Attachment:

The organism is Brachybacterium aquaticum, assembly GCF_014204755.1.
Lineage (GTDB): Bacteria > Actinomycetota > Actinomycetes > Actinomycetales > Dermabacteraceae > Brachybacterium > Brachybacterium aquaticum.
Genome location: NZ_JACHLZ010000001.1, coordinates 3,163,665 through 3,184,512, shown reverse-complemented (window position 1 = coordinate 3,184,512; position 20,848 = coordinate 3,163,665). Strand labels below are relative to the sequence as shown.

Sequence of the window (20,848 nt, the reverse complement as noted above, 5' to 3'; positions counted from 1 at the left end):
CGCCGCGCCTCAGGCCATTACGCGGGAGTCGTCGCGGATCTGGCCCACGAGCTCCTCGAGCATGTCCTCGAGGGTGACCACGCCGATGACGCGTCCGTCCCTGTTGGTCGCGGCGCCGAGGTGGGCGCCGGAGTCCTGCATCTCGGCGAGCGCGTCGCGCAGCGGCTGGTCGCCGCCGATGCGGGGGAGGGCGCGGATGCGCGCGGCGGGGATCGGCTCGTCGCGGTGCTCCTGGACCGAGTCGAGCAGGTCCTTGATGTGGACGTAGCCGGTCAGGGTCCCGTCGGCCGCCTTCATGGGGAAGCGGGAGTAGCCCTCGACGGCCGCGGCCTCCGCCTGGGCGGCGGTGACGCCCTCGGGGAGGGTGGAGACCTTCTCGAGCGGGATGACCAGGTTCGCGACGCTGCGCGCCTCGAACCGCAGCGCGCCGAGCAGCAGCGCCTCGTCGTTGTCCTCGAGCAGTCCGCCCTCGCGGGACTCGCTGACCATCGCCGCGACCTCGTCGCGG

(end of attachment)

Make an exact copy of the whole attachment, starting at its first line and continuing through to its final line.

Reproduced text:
The organism is Brachybacterium aquaticum, assembly GCF_014204755.1.
Lineage (GTDB): Bacteria > Actinomycetota > Actinomycetes > Actinomycetales > Dermabacteraceae > Brachybacterium > Brachybacterium aquaticum.
Genome location: NZ_JACHLZ010000001.1, coordinates 3,163,665 through 3,184,512, shown reverse-complemented (window position 1 = coordinate 3,184,512; position 20,848 = coordinate 3,163,665). Strand labels below are relative to the sequence as shown.

Sequence of the window (20,848 nt, the reverse complement as noted above, 5' to 3'; positions counted from 1 at the left end):
CGCCGCGCCTCAGGCCATTACGCGGGAGTCGTCGCGGATCTGGCCCACGAGCTCCTCGAGCATGTCCTCGAGGGTGACCACGCCGATGACGCGTCCGTCCCTGTTGGTCGCGGCGCCGAGGTGGGCGCCGGAGTCCTGCATCTCGGCGAGCGCGTCGCGCAGCGGCTGGTCGCCGCCGATGCGGGGGAGGGCGCGGATGCGCGCGGCGGGGATCGGCTCGTCGCGGTGCTCCTGGACCGAGTCGAGCAGGTCCTTGATGTGGACGTAGCCGGTCAGGGTCCCGTCGGCCGCCTTCATGGGGAAGCGGGAGTAGCCCTCGACGGCCGCGGCCTCCGCCTGGGCGGCGGTGACGCCCTCGGGGAGGGTGGAGACCTTCTCGAGCGGGATGACCAGGTTCGCGACGCTGCGCGCCTCGAACCGCAGCGCGCCGAGCAGCAGCGCCTCGTCGTTGTCCTCGAGCAGTCCGCCCTCGCGGGACTCGCTGACCATCGCCGCGACCTCGTCGCGG